Marilyn Monroe

Marilyn Monroe, born on June 21st of 1926, in Los Angeles, California, who was and is mainly known as one of the most iconic “sex symbols” was once and orphan child moving from foster home to foster home. Throughout her life, she faced tough situations, but later on, she became remarkably successful. During her life, she studied at The Actors’ Lab in Hollywood, and even took Literature courses at UCLA. In her free time she would read books- considering she owned over 200 of them- and would listen to Beethoven.

Reputably, she even earned over $200 million just from her acting career. Born as Norma Jean Mortenson, she spent much of her time in foster homes and orphanages. After growing tired of a “hard-knocks life”, she married Jimmy Doughtry on June 19, 1942. Shortly after their move to Burbank, Marilyn was discovered by a photographer and began modeling. Unfortunately, she filed for divorce in 1946.

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During 1950, only a few years after her divorce, she starred in some of her first films such as “The Asphalt Jungle”. Not only did she star in “All About Eve”, but she vastly kicked off her career after “Gentlemen Prefer Blondes” released in 1953. After becoming uninterested prior to playing several “dumb blonde” roles, the determined actress decided to move to New York City to enroll at their Actors’ Studio. During this time, she married and divorced Joe DiMaggio in 1955. She filmed the “The Bus Stop” and even after her history of marriages and divorces, and only a year after the divorce from DiMaggio, Marilyn married Arthur Miller all during 1956.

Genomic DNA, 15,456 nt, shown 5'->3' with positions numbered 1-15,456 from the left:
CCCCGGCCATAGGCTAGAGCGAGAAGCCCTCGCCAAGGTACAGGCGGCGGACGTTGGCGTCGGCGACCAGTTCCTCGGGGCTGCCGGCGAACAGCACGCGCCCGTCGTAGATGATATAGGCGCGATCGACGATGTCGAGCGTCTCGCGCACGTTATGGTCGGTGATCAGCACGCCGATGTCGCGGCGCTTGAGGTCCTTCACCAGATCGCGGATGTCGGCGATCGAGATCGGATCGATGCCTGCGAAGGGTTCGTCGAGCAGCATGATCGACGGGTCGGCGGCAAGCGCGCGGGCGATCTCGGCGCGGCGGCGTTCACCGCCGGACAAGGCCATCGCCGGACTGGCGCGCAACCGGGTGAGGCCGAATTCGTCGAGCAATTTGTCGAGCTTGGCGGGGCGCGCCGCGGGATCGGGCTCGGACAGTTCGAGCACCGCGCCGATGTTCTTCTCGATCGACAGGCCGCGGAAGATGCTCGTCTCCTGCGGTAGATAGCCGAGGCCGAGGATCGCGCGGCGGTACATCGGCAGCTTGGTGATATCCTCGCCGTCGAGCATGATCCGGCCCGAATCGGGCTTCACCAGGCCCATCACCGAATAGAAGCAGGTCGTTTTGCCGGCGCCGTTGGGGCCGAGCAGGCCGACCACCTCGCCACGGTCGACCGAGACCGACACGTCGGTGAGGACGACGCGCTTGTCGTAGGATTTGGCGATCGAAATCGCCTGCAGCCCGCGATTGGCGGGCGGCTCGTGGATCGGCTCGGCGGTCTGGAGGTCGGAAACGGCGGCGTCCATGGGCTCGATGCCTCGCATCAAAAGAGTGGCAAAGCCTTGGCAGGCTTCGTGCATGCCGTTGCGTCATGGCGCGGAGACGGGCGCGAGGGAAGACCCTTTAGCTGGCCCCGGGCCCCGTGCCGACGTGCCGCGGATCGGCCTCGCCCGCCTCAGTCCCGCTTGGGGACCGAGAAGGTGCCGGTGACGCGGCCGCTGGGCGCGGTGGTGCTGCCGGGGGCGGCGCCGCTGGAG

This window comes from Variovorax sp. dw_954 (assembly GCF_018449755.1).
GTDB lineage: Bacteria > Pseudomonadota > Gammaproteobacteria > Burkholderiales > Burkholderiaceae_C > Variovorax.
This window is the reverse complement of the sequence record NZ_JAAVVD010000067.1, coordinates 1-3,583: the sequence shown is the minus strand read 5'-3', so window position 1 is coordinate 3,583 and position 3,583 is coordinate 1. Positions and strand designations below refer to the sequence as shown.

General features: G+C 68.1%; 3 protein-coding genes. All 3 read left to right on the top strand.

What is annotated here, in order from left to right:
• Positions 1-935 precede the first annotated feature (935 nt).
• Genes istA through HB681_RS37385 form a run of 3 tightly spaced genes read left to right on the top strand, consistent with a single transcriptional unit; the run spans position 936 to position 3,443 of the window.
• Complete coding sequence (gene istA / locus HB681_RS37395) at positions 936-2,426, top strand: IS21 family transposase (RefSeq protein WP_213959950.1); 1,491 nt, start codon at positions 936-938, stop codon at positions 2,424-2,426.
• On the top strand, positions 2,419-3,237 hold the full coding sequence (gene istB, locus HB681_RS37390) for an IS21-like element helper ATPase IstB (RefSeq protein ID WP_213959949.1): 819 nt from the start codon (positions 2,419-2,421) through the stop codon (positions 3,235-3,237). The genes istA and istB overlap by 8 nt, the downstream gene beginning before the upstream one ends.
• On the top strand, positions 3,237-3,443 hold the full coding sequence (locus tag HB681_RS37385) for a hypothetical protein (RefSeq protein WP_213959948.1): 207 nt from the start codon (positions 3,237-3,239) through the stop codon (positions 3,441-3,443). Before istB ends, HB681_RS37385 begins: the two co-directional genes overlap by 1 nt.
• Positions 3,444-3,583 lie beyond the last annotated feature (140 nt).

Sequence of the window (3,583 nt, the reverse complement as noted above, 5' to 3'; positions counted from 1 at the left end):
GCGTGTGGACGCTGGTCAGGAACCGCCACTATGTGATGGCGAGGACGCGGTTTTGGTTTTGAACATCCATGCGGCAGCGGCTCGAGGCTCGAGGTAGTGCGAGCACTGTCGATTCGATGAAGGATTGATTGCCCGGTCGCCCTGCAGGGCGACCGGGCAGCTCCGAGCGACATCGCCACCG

The newly-weds moved to England and she there filmed “The Prince and the Showgirl”. However during this time, Monroe had two miscarriages, and affair with Yves Montand, a scandalous affair with former President John F. Kennedy, and was dropped from several films because of constant tardiness and her drug dependency. On the night of August 5th, 1962, Marilyn’s psychologist, Dr. Ralph Greenson, received concerning phone calls from her.

He came to Marilyn’s house that same day and she claimed that she felt neglected and rejected by her loved ones. Eventually the doctor left for a dinner date. A friend of hers, Peter Lawford, even called her over to have dinner, but she declined. Both Lawford and Greenson gave a remark saying her speech was slurred. Later that night, her maid went to check on her, and mentioned her light was on but the door was locked.

She called the police and notified Greenson. When the psychologist arrived, he attempted to break down the door but was unsuccessful, so he broke through Marilyn’s French windows only to find her dead atop of her bed on August 5th, 1962. Although Monroe had some unappeasable habits and a history of numerous marriages and divorces, she had a great career and a legendary status that will never be forgotten.